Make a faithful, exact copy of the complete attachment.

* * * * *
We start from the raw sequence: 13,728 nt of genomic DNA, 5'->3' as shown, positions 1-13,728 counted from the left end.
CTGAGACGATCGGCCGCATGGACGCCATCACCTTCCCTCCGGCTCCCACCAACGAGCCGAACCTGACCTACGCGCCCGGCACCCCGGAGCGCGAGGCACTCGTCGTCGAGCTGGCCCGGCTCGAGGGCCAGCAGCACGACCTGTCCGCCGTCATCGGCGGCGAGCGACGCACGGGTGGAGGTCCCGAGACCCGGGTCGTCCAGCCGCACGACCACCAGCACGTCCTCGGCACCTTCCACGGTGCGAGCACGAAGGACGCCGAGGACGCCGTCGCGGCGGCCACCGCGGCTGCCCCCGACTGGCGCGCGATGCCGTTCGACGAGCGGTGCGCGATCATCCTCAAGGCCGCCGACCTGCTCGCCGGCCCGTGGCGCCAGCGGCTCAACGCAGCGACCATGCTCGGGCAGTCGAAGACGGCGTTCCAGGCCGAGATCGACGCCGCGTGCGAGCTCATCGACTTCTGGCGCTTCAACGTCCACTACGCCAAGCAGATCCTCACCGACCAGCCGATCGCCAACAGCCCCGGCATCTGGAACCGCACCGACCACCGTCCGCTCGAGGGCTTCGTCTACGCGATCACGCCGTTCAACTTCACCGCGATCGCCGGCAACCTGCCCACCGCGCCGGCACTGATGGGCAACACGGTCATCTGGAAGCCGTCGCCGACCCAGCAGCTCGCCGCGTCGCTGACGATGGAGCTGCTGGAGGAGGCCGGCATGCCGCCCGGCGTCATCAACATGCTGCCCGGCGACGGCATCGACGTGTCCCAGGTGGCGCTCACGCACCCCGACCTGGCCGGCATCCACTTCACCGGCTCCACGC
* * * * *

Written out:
We start from the raw sequence: 13,728 nt of genomic DNA, 5'->3' as shown, positions 1-13,728 counted from the left end.
CTGAGACGATCGGCCGCATGGACGCCATCACCTTCCCTCCGGCTCCCACCAACGAGCCGAACCTGACCTACGCGCCCGGCACCCCGGAGCGCGAGGCACTCGTCGTCGAGCTGGCCCGGCTCGAGGGCCAGCAGCACGACCTGTCCGCCGTCATCGGCGGCGAGCGACGCACGGGTGGAGGTCCCGAGACCCGGGTCGTCCAGCCGCACGACCACCAGCACGTCCTCGGCACCTTCCACGGTGCGAGCACGAAGGACGCCGAGGACGCCGTCGCGGCGGCCACCGCGGCTGCCCCCGACTGGCGCGCGATGCCGTTCGACGAGCGGTGCGCGATCATCCTCAAGGCCGCCGACCTGCTCGCCGGCCCGTGGCGCCAGCGGCTCAACGCAGCGACCATGCTCGGGCAGTCGAAGACGGCGTTCCAGGCCGAGATCGACGCCGCGTGCGAGCTCATCGACTTCTGGCGCTTCAACGTCCACTACGCCAAGCAGATCCTCACCGACCAGCCGATCGCCAACAGCCCCGGCATCTGGAACCGCACCGACCACCGTCCGCTCGAGGGCTTCGTCTACGCGATCACGCCGTTCAACTTCACCGCGATCGCCGGCAACCTGCCCACCGCGCCGGCACTGATGGGCAACACGGTCATCTGGAAGCCGTCGCCGACCCAGCAGCTCGCCGCGTCGCTGACGATGGAGCTGCTGGAGGAGGCCGGCATGCCGCCCGGCGTCATCAACATGCTGCCCGGCGACGGCATCGACGTGTCCCAGGTGGCGCTCACGCACCCCGACCTGGCCGGCATCCACTTCACCGGCTCCACGC